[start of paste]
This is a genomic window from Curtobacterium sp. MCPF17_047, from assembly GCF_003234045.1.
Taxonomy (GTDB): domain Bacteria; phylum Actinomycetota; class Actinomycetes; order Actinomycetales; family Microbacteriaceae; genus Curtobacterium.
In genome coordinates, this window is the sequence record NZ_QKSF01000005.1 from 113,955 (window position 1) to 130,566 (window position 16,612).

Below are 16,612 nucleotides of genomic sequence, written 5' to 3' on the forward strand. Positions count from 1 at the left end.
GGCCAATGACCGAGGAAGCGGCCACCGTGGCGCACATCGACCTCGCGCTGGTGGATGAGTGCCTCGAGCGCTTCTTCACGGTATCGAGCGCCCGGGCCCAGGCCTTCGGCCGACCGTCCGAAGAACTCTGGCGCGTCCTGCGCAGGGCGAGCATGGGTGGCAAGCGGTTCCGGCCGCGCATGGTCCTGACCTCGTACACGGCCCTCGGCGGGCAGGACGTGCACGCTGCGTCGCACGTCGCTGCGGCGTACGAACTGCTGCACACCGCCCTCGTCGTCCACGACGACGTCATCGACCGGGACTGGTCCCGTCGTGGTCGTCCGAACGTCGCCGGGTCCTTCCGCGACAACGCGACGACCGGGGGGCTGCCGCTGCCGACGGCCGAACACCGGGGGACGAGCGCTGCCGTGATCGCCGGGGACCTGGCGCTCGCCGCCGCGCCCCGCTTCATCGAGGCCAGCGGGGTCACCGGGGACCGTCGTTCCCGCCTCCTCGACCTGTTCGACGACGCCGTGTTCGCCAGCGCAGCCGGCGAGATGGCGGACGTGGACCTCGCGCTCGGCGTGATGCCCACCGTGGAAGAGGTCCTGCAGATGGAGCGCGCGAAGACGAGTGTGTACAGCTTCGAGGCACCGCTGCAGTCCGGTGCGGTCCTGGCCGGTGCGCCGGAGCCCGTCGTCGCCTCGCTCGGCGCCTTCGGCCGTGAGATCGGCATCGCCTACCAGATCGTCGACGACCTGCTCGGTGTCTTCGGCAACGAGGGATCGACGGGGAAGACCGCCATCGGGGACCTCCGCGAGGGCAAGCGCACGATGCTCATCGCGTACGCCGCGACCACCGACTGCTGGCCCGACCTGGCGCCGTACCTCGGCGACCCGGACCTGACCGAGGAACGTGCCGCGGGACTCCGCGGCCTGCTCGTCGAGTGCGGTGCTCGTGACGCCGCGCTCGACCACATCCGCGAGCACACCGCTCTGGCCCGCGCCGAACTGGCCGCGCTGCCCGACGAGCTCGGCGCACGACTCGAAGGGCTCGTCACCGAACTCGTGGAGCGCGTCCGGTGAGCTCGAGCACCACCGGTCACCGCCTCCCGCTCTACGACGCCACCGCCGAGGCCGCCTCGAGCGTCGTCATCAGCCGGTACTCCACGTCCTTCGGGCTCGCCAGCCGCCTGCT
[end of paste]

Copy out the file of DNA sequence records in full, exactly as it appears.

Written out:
This is a genomic window from Curtobacterium sp. MCPF17_047, from assembly GCF_003234045.1.
Taxonomy (GTDB): domain Bacteria; phylum Actinomycetota; class Actinomycetes; order Actinomycetales; family Microbacteriaceae; genus Curtobacterium.
In genome coordinates, this window is the sequence record NZ_QKSF01000005.1 from 113,955 (window position 1) to 130,566 (window position 16,612).

Below are 16,612 nucleotides of genomic sequence, written 5' to 3' on the forward strand. Positions count from 1 at the left end.
GGCCAATGACCGAGGAAGCGGCCACCGTGGCGCACATCGACCTCGCGCTGGTGGATGAGTGCCTCGAGCGCTTCTTCACGGTATCGAGCGCCCGGGCCCAGGCCTTCGGCCGACCGTCCGAAGAACTCTGGCGCGTCCTGCGCAGGGCGAGCATGGGTGGCAAGCGGTTCCGGCCGCGCATGGTCCTGACCTCGTACACGGCCCTCGGCGGGCAGGACGTGCACGCTGCGTCGCACGTCGCTGCGGCGTACGAACTGCTGCACACCGCCCTCGTCGTCCACGACGACGTCATCGACCGGGACTGGTCCCGTCGTGGTCGTCCGAACGTCGCCGGGTCCTTCCGCGACAACGCGACGACCGGGGGGCTGCCGCTGCCGACGGCCGAACACCGGGGGACGAGCGCTGCCGTGATCGCCGGGGACCTGGCGCTCGCCGCCGCGCCCCGCTTCATCGAGGCCAGCGGGGTCACCGGGGACCGTCGTTCCCGCCTCCTCGACCTGTTCGACGACGCCGTGTTCGCCAGCGCAGCCGGCGAGATGGCGGACGTGGACCTCGCGCTCGGCGTGATGCCCACCGTGGAAGAGGTCCTGCAGATGGAGCGCGCGAAGACGAGTGTGTACAGCTTCGAGGCACCGCTGCAGTCCGGTGCGGTCCTGGCCGGTGCGCCGGAGCCCGTCGTCGCCTCGCTCGGCGCCTTCGGCCGTGAGATCGGCATCGCCTACCAGATCGTCGACGACCTGCTCGGTGTCTTCGGCAACGAGGGATCGACGGGGAAGACCGCCATCGGGGACCTCCGCGAGGGCAAGCGCACGATGCTCATCGCGTACGCCGCGACCACCGACTGCTGGCCCGACCTGGCGCCGTACCTCGGCGACCCGGACCTGACCGAGGAACGTGCCGCGGGACTCCGCGGCCTGCTCGTCGAGTGCGGTGCTCGTGACGCCGCGCTCGACCACATCCGCGAGCACACCGCTCTGGCCCGCGCCGAACTGGCCGCGCTGCCCGACGAGCTCGGCGCACGACTCGAAGGGCTCGTCACCGAACTCGTGGAGCGCGTCCGGTGAGCTCGAGCACCACCGGTCACCGCCTCCCGCTCTACGACGCCACCGCCGAGGCCGCCTCGAGCGTCGTCATCAGCCGGTACTCCACGTCCTTCGGGCTCGCCAGCCGCCTGCT